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  • Writer's pictureKhory Hancock

CARBON MINING - Good News Climate Story or Greenwashing?

Ever wondered where your carbon offset money goes to when you tick that green box on your flight?

Believe it or not it goes directly into restoring and regenerating our forests and soils, while helping to reduce rural suicide rates (I worked in this industry and saw these impacts first hand). This is the industry where money does really grow on trees.

But this all too good to be true you ask? Money surely doesn’t grow on trees!

So what is carbon it just another greenwashing con or is it actually beneficial for the environment, economy and society as some make out? Some would have heard about carbon farming as a solution to climate change. Some would have heard criticism towards it, others would have heard nothing but praise.

This article will outline the pro’s and con’s of carbon farming as simply and clearly as possible.


The most simple way to describe this form of farming is to think of mining. We are currently putting 110 million tonnes of carbon dioxide into the atmosphere every single day that causes climate change. We essentially need to mine that excess carbon dioxide from the atmosphere and store it somewhere safely to reduce those global climate impacts. There are in fact scientific methodologies that allow us to do just this, draw down the carbon dioxide from the atmosphere and convert it into carbon for safe storage. And this can all be done using nature because the safest way to store carbon is through the regeneration of our forests, oceans and soils.


There are many benefits to carbon farming initiatives for companies and in particular large landholders such as farmers which I will outline below:

* Provides an income to landholders/farmers during times of hardship such as drought (which is increasing in intensity and frequency due to climate change)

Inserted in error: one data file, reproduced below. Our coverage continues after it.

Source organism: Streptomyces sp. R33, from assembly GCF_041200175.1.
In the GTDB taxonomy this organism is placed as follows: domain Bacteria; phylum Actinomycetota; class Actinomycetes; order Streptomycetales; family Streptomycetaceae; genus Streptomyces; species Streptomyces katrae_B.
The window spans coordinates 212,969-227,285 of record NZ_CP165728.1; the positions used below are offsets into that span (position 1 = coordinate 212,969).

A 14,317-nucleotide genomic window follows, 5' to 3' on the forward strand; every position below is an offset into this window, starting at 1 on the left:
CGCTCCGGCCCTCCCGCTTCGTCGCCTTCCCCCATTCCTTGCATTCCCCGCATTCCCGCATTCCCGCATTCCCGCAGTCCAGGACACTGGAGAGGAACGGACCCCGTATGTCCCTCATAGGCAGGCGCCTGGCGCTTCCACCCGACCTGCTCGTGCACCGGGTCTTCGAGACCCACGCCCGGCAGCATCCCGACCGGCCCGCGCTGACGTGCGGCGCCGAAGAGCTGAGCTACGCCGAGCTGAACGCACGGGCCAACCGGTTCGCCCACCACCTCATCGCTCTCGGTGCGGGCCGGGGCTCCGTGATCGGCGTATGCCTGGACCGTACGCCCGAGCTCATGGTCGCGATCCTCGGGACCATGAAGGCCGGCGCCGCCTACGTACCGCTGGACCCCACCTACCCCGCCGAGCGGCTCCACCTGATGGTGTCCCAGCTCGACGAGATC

* Helps to regenerate land, soils and ocean for a healthy environment and climate

* Reduces mental health issues in rural areas by providing financial security

* Creates thousands of jobs and stimulates industry

* Provides a model where the regeneration of nature is profitable

* Helps to reverse the impacts of climate change by storing harmful greenhouse gases in our forests, oceans and soils through different scientific methodologies.


Yes, there are currently some challenges the carbon farming industry currently faces, in Australia and worldwide which are outlined below:

* There is no global price on carbon so the industry relies on government funding or voluntary schemes

* The absence of a carbon price doesn’t allow some methodologies of carbon farming to be economically viable - such as soil carbon

* The absence of a carbon price means that the carbon credit price will be lower, meaning that more credits will need to be generated making larger land areas more profitable than smaller landholders

* Current farmer misunderstanding of carbon methodologies depending on geographical experiences (some areas more viable than others depending on the amount of carbon that can be generated)

* Misguided perceptions that land allocated to carbon projects is ‘locked’ up and not allowed to be managed.


There are many easy solutions to the challenges the carbon industry faces with no foreseeable major roadblocks: